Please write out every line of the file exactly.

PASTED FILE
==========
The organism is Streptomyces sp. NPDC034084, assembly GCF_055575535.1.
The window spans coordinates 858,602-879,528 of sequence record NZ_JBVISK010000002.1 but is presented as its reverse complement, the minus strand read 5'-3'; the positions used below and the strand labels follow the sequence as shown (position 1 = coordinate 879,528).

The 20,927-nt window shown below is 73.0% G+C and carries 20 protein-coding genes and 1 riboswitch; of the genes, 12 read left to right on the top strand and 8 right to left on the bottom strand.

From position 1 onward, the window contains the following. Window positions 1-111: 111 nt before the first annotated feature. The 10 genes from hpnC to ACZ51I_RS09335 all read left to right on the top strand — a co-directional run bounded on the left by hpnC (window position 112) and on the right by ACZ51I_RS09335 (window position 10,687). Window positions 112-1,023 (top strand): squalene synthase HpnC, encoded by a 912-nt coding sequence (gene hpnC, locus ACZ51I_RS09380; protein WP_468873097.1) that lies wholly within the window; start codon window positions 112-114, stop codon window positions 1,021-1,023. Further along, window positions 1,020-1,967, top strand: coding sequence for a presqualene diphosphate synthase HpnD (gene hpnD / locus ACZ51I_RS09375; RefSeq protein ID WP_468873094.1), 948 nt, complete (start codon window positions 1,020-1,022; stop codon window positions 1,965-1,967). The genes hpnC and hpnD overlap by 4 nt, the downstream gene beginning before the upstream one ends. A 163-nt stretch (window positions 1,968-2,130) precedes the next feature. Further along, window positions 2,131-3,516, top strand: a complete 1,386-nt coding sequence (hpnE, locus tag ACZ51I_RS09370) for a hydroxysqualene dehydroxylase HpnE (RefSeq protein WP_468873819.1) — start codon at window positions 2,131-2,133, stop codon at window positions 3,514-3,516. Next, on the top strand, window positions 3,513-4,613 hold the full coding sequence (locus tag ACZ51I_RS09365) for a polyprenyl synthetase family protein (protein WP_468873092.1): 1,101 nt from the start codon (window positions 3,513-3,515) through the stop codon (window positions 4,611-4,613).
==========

The organism is Streptomyces sp. NPDC034084, assembly GCF_055575535.1.
The window spans coordinates 858,602-879,528 of sequence record NZ_JBVISK010000002.1 but is presented as its reverse complement, the minus strand read 5'-3'; the positions used below and the strand labels follow the sequence as shown (position 1 = coordinate 879,528).

The 20,927-nt window shown below is 73.0% G+C and carries 20 protein-coding genes and 1 riboswitch; of the genes, 12 read left to right on the top strand and 8 right to left on the bottom strand.

From position 1 onward, the window contains the following. Window positions 1-111: 111 nt before the first annotated feature. The 10 genes from hpnC to ACZ51I_RS09335 all read left to right on the top strand — a co-directional run bounded on the left by hpnC (window position 112) and on the right by ACZ51I_RS09335 (window position 10,687). Window positions 112-1,023 (top strand): squalene synthase HpnC, encoded by a 912-nt coding sequence (gene hpnC, locus ACZ51I_RS09380; protein WP_468873097.1) that lies wholly within the window; start codon window positions 112-114, stop codon window positions 1,021-1,023. Further along, window positions 1,020-1,967, top strand: coding sequence for a presqualene diphosphate synthase HpnD (gene hpnD / locus ACZ51I_RS09375; RefSeq protein ID WP_468873094.1), 948 nt, complete (start codon window positions 1,020-1,022; stop codon window positions 1,965-1,967). The genes hpnC and hpnD overlap by 4 nt, the downstream gene beginning before the upstream one ends. A 163-nt stretch (window positions 1,968-2,130) precedes the next feature. Further along, window positions 2,131-3,516, top strand: a complete 1,386-nt coding sequence (hpnE, locus tag ACZ51I_RS09370) for a hydroxysqualene dehydroxylase HpnE (RefSeq protein WP_468873819.1) — start codon at window positions 2,131-2,133, stop codon at window positions 3,514-3,516. Next, on the top strand, window positions 3,513-4,613 hold the full coding sequence (locus tag ACZ51I_RS09365) for a polyprenyl synthetase family protein (protein WP_468873092.1): 1,101 nt from the start codon (window positions 3,513-3,515) through the stop codon (window positions 4,611-4,613).